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A common cause of chronic constipation is a lack of adequate dietary fiber. Consuming a healthy amount of daily dietary fiber -- 20 to 35 grams, according to the University of Maryland Medical Center -- can help you to achieve normal bowel habits 3. Fiber, most often obtained from the indigestible portions of plant foods, helps by forming bulk or roughage in the stool, making it easier to pass and ultimately a painless, regular occurrence. Sources of dietary fiber include legumes like beans and nuts, whole grains and produce, according to HuffPost Healthy Living. As tree nuts, walnuts may be a source that can help ease the discomfort of constipation.
Nutrition Profile of Walnuts
Among all of the foods that can help aid in constipation, walnuts maintain a spot as one of the healthiest sources. One-quarter cup of shelled nuts (about 50 halves) contains 164 calories, 16 grams of fat, 3.8 grams of protein and 1.7 gram of dietary fiber, among a number of other nutrients. Nuts generally are higher in fat and calories than many of the other food sources of fiber; however, the majority of the fats in nuts are the heart-healthy monounsaturated and polyunsaturated types, so eaten in moderation, nuts are an effective method for aiding in constipation.
How Much Fiber Do Walnuts Have?
The Institute of Medicine recommends that men under 50 eat about 38 grams of fiber each day and women consume 25 grams. While walnuts do contain some fiber -- 1.7 grams per 1/4 cup, in addition to a host of other healthy nutrients -- their fiber content per serving isn't enough to relieve constipation. Plus, many nuts are high in fat and calories, so sticking to suggested serving sizes is a must. Fiber all-stars like lentils, with 15.6 grams of fiber per cooked cup, are a better bet for combating constipation; however, walnuts can be incorporated with other fiber-containing foods to create a healthy diet and gastrointestinal tract.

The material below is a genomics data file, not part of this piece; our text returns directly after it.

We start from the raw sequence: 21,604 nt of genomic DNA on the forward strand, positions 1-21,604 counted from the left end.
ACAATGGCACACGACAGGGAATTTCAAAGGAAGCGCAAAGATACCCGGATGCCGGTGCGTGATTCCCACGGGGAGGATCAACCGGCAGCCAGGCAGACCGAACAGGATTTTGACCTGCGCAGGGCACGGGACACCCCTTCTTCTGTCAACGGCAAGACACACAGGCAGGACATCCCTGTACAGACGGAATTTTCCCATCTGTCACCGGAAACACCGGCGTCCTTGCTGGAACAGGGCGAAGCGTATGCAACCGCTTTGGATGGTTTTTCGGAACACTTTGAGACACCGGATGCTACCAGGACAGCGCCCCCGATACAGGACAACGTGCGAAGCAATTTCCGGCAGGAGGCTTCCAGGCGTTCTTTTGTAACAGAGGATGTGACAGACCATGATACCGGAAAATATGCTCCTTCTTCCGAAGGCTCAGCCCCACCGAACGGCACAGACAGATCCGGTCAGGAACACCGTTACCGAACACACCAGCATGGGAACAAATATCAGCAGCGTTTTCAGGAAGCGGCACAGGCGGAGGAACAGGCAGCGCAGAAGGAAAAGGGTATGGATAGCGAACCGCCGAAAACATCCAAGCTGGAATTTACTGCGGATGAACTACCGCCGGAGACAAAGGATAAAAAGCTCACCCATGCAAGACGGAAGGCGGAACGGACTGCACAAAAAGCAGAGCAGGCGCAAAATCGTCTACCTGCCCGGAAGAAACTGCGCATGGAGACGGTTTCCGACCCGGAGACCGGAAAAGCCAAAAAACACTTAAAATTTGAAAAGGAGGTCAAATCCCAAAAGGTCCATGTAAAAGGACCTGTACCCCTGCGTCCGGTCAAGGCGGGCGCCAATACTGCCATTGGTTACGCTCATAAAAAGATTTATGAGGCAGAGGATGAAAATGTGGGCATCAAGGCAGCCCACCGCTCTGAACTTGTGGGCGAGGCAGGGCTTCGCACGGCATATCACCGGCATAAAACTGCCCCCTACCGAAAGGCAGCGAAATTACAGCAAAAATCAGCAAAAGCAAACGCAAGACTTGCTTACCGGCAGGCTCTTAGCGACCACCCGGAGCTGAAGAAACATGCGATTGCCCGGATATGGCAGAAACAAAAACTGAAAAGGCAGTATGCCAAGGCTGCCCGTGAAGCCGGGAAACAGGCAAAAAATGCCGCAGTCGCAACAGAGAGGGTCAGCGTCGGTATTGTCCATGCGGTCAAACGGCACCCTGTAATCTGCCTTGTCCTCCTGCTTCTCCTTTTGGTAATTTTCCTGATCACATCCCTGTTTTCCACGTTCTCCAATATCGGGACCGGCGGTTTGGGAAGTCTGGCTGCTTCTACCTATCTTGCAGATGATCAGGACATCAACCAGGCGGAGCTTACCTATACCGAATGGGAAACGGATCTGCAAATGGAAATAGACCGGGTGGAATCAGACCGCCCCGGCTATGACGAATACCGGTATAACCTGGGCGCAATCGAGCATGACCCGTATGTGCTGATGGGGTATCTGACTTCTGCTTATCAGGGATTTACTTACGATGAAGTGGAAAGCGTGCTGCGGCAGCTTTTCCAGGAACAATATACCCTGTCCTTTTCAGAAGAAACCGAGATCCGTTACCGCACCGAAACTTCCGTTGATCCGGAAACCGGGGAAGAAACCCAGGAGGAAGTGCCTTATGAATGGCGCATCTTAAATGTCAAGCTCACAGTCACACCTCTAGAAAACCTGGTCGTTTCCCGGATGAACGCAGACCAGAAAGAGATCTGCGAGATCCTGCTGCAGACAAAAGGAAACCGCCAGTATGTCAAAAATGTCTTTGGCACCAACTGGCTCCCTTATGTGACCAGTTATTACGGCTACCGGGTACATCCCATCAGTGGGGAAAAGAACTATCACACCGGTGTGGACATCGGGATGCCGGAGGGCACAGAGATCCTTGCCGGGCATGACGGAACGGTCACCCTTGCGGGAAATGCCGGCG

- The Institute of Medicine recommends that men under 50 eat about 38 grams of fiber each day and women consume 25 grams.
- Fiber all-stars like lentils, with 15.6 grams of fiber per cooked cup, are a better bet for combating constipation; however, walnuts can be incorporated with other fiber-containing foods to create a healthy diet and gastrointestinal tract.
Walnuts and Food Allergies
While enjoying walnuts is fine for most people, those with tree nut allergies should avoid them 6. There's no doubt that people with obvious and sometimes severe symptoms -- such as skin rashes, hives, swelling and wheezing -- should avoid these nuts, but allergies can also be more generalized. Ironically, they may include chronic bowel problems, such as diarrhea or constipation. Because walnuts should be a dietary source helping your constipation, avoid them if you experience any gastrointestinal discomfort after eating.
- While enjoying walnuts is fine for most people, those with tree nut allergies should avoid them 6.
- Because walnuts should be a dietary source helping your constipation, avoid them if you experience any gastrointestinal discomfort after eating.
Creating Fiber-Rich Meals
Are Walnuts Good Fiber?
Due to their healthy nutrient profile, walnuts can improve symptoms of constipation. While you can certainly eat them by themselves, what's even better is to combine walnuts with other fiber-containing foods for a high-fiber meal. Try a serving of steel-cut oatmeal with blackberries and walnuts or even steamed and seasoned broccoli or brussels sprouts with crumbled walnuts on top.
How Much Fiber Do Walnuts Have?